Families of Korean War MIAs hope Trump-Kim talks will bring loved ones home

For close to two decades, Ben Arriola has been trying to find his brother’s body and bury him in El Paso, Texas to fulfill his mother’s dying wish.

His brother, Cpl. Fernando “Chicho” Arriola was killed on Dec. 2, 1950, near the Chosin Reservoir in North Korea; but his body was never brought home. He’s one of about 5,300 U.S. service members killed in North Korea during the Korean War whose bodies were never recovered. But a potential meeting between President Trump and North Korean leader Kim Jong Un is renewing hope for those families, who for decades have seen little to no progress on repatriation efforts.

“I’ve given it everything,” said Arriola, whose brother is listed as a Korean War MIA. “I will not give up. I will keep looking and asking.”

The families of 83,000 U.S. service members have never had their loved ones remains returned home, according to the POW/MIA Accounting Agency, or DPAA. The Department of Defense agency is tasked with locating the bodies, recovery, and ultimately bringing home veterans who are missing in action.

For Korean War veterans, the last time remains were brought home was during a 2007 delegation headed by former New Mexico Gov. Bill Richardson. Fox News spoke to several Korean War MIA families who said they were cautiously optimistic this time around – but didn’t want to get their hopes up.

Cpl. Fernando "Chicho" Arriola was killed at the Chosin Reservoir in North Korea on Dec. 2, 1950.

Cpl. Fernando "Chicho" Arriola was killed at the Chosin Reservoir in North Korea on Dec. 2, 1950. (Fox News)

“With President Trump, you just never know,” said Rick Downes, president of the Coalition of Families of Korean and Cold War POW/MIAs.

Downes’ father went missing during an air mission over North Korea in Dec. 1952. He said he traveled to DPRK in Sept. 2016 to try and find the body – to no avail.

“We flew over the area where my dad’s plane probably went down,” Downes said. “Just being in North Korea was something for me because all my life, since I was 3, that’s where dad was.”

Many of the bodies are in large groups at the scenes of POW camps, major battles, and air crash sites, according to Downes.

“They were probably buried by the Chinese or the local farmers right then and there,” he said.

Rick Downes at the Taedong River during his visit to North Korea.

Rick Downes at the Taedong River during his visit to North Korea. (Mickey Bergman)

According to Downes, the United States has not done everything it could to bring the bodies back. At least one deal was nixed because North Korea did not agree to denuclearize and was not cooperating politically, Downes said. He believes the United States has done great work bringing home MIAs from other wars, but has allowed political differences to get in the way when working with North Korea.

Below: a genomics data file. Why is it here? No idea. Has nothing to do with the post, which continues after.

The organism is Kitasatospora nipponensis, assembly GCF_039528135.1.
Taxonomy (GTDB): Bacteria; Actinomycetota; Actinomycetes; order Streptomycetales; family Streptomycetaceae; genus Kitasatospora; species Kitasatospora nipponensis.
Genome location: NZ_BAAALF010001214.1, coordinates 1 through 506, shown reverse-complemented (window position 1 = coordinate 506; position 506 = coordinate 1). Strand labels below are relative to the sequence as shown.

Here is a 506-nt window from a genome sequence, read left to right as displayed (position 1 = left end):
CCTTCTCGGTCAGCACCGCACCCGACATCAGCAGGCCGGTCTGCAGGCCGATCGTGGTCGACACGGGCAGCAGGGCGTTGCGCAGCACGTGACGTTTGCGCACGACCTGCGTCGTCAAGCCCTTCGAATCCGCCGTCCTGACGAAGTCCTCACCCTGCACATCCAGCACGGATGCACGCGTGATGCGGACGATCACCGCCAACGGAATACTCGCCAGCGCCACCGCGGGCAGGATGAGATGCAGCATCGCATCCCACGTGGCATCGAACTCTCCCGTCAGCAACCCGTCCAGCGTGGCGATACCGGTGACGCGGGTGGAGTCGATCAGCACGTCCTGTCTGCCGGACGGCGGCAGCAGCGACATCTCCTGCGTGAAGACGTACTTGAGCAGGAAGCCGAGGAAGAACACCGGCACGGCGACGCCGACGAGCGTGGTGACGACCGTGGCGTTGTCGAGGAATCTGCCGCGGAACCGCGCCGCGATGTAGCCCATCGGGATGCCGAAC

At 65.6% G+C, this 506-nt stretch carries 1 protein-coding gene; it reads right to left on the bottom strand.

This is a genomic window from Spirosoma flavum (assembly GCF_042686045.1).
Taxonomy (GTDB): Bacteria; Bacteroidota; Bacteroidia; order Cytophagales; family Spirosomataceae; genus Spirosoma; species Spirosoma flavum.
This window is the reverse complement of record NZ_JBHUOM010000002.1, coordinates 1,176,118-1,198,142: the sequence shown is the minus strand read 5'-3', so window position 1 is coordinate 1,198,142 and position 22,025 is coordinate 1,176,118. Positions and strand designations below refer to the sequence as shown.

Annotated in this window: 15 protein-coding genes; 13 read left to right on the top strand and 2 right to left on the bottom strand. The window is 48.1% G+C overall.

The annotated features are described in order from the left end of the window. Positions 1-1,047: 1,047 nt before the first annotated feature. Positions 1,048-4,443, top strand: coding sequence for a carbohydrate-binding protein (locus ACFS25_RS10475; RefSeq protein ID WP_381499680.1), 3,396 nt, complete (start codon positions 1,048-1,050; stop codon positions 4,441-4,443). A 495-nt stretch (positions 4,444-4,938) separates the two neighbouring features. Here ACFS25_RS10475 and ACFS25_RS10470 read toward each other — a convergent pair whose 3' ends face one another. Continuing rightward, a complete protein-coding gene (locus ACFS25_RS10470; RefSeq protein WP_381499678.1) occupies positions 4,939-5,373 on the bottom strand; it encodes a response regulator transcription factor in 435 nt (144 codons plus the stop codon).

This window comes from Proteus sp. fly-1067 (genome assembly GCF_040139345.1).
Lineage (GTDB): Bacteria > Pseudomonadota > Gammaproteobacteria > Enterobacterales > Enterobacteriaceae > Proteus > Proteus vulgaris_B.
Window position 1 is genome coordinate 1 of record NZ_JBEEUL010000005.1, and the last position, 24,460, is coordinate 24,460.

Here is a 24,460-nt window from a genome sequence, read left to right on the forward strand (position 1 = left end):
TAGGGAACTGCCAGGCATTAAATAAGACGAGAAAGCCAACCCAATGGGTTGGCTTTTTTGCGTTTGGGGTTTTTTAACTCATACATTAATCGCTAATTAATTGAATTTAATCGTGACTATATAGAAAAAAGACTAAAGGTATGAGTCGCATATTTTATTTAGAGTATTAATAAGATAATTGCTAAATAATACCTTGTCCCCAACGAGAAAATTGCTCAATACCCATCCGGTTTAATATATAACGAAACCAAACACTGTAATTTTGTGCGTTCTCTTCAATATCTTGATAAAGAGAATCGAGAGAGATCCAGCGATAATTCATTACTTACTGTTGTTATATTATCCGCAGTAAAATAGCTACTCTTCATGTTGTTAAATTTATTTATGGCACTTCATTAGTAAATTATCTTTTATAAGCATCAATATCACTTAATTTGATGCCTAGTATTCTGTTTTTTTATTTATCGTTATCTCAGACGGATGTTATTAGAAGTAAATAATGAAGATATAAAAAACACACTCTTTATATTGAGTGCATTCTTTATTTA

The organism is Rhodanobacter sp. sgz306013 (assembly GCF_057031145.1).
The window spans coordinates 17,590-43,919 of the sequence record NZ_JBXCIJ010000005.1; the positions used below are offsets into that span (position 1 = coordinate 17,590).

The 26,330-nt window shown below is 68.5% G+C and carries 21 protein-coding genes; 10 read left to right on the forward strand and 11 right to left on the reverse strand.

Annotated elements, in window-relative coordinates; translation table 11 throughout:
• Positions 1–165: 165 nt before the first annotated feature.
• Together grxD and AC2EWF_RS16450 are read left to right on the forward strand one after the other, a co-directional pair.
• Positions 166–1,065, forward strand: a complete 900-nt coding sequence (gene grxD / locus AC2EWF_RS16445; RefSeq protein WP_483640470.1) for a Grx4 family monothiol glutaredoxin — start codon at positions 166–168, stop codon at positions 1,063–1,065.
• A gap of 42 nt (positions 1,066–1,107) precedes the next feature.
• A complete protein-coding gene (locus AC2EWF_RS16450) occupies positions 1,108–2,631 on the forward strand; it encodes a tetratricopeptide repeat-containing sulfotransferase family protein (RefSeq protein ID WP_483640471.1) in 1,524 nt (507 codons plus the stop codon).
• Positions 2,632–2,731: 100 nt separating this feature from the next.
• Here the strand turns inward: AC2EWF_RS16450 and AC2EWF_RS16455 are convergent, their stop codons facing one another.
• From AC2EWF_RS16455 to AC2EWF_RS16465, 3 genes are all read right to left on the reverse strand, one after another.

“Which is, you know, very heartbreaking and frustrating when your own government is part of the problem,” Downes said.

The DPAA declined an interview because of the sensitive nature of the subject, but told Fox News in an email that, “when approved by the U.S. Government, we are prepared to receive remains the DPRK are holding as well as to begin discussions on resuming recovery missions in North Korea."

For now, access remains the biggest hurdle, according to the POW/MIA Accounting Agency. Between 1990 and 1994, North Korea returned 208 boxes carrying an estimated 400 people, according to DPAA. Between July 1996 and May 2005, 33 recovery operations were conducted in North Korea, which brought home 220 remains. But on May 25, 2005, the United States suspended recovery operations in the country.

Ben Arriola and his wife visit the Korean War Memorial in El Paso, Texas.

Ben Arriola and his wife visit the Korean War Memorial in El Paso, Texas. (Fox News)

A State Department spokesman said remains recovery is an important humanitarian mission and a top priority. The spokesman would not comment further.

“We do not link this important humanitarian mission to any political or security issues, and we have consistently urged North Korean officials to be responsible stewards of U.S. remains,” said the spokesman.

According to Downes, the North Koreans currently have 210 remains in boxes ready to be returned. They were unearthed during agricultural and construction projects.

“So a lot of our guys, dads, brothers, uncles are actually just waiting in containers,” Downes said.

Downes and Arriola both said they will not give up their fight to bring home the bodies – no matter how the talks go in May, when Trump is expected to meet with Kim.

Arriola has already imagined the moment he gets to see his mother and brother together in heaven.

“I’d say: ‘Chicho, I look for you, we found you. We’re a family [again],’" he said.